S&P 500 index hits new 17-month high, though barely
The S&P added 4.63 points, or 0.4%, to 1,150.24, just barely edging past the previous 2010 closing high of 1,150.23 reached Jan. 19. For the bulls, a new high is a new high. But some bears see this market as rigged, driven almost entirely by computerized trading strategies.
Financial stocks led the way Thursday after Citigroup CEO Vikram Pandit said the bank was on the path to “sustained profitability.” Citi’s shares jumped 22 cents, or 5.6%, to $4.18, the sixth straight gain. The stock has been climbing amid expectations that the U.S. Treasury was preparing to cash out the 27% stake it got for bailing out the company in 2008.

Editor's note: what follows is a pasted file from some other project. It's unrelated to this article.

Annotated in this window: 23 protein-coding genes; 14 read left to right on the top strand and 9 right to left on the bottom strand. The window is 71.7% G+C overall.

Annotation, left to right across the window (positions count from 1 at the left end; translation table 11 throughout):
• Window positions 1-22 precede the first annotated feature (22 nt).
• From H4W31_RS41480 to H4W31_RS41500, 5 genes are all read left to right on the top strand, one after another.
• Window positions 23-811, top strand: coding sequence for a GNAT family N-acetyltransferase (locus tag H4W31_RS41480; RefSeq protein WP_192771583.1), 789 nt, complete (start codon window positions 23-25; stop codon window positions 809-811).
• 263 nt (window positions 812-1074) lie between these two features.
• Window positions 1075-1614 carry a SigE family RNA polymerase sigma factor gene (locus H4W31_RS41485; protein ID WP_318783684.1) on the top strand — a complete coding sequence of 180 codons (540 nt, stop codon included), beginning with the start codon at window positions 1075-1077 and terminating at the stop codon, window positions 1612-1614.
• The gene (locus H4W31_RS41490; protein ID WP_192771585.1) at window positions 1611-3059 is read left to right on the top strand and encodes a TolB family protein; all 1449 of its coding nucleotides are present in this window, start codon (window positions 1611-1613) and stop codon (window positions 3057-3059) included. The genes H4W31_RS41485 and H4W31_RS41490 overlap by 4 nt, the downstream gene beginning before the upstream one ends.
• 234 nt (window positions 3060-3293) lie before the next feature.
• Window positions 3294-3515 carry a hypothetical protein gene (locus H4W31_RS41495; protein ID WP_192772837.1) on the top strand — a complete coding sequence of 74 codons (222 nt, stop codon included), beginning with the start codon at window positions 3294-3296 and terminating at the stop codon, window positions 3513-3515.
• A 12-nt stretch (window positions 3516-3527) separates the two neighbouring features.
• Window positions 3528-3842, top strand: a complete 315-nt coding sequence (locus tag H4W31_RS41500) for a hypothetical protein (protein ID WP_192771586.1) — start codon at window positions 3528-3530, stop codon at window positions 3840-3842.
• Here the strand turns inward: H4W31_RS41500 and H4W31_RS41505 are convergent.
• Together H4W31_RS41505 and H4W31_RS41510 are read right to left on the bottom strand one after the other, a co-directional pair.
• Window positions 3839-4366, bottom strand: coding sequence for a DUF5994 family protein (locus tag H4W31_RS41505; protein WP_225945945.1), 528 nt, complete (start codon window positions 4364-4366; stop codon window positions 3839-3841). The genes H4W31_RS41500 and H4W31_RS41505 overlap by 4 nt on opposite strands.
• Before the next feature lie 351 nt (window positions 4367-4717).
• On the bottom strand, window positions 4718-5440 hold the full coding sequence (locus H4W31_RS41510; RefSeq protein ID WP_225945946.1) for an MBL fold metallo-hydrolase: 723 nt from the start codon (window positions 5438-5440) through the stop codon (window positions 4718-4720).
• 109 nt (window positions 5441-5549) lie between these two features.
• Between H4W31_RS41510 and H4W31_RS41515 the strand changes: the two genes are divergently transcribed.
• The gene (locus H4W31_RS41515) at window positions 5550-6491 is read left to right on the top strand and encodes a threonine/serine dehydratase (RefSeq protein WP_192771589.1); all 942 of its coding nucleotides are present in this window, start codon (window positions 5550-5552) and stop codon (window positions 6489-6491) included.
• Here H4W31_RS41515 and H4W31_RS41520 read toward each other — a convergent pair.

Continuing to defy legions of sidelined doubters who would rather buy bonds than stocks, Wall Street’s bull market entered its second year this week. The S&P now has rocketed 70% from the 12-year low reached on March 9, 2009, when investor pessimism over the credit crisis and recession reached its peak.
Year to date the S&P is up 3.2%. Thursday’s closing level was the highest since Oct. 2, 2008, when the market was beginning its free fall.
Indexes of small- and mid-size stocks hit new 17-month highs last week, as did the Nasdaq composite.
The index everybody watches -- the Dow Jones industrial average -- has been bringing up the rear: It was up 44.51 points to 10,611.84 on Thursday, but still is below its recent high of 10,725 reached Jan. 19. The Dow is up 1.8% this year.-- Tom Petruno